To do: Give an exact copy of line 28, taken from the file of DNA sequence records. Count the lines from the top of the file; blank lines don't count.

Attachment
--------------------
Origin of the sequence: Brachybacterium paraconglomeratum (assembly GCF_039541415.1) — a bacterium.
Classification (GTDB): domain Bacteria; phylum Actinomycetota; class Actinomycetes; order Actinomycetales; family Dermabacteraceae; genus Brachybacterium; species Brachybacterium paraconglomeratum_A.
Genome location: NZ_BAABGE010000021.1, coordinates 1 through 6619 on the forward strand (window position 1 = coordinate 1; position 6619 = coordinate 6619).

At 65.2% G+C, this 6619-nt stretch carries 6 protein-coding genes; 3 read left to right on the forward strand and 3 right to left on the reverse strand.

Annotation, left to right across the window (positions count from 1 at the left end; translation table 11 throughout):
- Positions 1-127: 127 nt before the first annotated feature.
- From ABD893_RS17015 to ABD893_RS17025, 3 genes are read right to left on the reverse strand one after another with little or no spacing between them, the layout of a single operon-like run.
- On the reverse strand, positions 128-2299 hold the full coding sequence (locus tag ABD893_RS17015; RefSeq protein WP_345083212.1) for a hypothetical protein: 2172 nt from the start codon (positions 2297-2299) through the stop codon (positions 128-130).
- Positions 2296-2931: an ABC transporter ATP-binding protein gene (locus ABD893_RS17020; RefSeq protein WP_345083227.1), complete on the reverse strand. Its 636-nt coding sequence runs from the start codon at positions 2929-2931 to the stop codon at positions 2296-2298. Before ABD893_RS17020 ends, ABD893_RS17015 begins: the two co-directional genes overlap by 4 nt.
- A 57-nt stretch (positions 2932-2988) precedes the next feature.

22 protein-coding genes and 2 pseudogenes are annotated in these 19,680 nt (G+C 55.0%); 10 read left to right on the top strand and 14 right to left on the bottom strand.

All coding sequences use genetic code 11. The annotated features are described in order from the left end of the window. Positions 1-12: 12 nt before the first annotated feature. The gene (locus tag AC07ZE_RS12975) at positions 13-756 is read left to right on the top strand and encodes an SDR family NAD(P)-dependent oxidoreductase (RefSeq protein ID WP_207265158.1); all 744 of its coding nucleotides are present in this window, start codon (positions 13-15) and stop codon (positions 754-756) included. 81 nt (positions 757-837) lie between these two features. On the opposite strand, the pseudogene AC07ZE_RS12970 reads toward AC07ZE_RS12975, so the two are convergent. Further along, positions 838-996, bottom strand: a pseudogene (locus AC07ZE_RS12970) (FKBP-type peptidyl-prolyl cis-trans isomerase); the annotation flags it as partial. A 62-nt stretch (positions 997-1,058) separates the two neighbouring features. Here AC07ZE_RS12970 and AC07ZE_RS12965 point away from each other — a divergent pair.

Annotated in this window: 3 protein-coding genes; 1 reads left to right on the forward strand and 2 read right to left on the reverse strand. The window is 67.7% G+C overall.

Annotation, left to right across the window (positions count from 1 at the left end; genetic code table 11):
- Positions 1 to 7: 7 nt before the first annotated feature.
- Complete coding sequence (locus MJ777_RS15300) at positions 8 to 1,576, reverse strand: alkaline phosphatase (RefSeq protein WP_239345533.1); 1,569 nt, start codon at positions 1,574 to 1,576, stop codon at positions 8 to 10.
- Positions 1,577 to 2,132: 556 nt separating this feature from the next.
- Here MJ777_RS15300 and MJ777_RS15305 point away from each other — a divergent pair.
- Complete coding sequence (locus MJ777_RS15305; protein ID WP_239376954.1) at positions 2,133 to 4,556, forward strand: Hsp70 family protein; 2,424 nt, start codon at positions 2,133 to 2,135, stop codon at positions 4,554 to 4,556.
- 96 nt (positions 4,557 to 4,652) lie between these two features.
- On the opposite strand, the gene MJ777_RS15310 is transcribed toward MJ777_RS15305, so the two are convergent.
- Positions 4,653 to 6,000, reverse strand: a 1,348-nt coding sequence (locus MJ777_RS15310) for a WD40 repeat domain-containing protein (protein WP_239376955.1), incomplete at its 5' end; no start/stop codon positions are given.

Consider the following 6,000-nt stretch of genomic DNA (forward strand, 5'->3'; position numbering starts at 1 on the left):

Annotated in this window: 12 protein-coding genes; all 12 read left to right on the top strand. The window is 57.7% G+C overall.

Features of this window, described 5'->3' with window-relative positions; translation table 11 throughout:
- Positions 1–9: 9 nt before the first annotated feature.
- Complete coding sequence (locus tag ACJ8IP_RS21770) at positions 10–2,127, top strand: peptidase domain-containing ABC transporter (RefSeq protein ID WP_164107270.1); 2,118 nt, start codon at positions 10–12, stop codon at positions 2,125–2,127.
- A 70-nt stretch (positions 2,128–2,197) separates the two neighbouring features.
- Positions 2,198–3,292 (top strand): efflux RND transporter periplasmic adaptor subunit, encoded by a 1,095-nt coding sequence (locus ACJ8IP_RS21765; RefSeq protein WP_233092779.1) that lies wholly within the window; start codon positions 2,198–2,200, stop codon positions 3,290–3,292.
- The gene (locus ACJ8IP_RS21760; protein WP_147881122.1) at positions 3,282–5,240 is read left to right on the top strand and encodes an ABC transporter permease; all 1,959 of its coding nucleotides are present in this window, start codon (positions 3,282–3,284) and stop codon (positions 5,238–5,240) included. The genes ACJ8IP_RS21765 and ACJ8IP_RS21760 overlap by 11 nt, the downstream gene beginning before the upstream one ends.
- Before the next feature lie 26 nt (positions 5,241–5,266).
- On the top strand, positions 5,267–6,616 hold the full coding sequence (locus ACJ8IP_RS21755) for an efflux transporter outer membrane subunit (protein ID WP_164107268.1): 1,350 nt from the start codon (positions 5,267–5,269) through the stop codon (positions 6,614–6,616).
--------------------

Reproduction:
- A 70-nt stretch (positions 2,128–2,197) separates the two neighbouring features.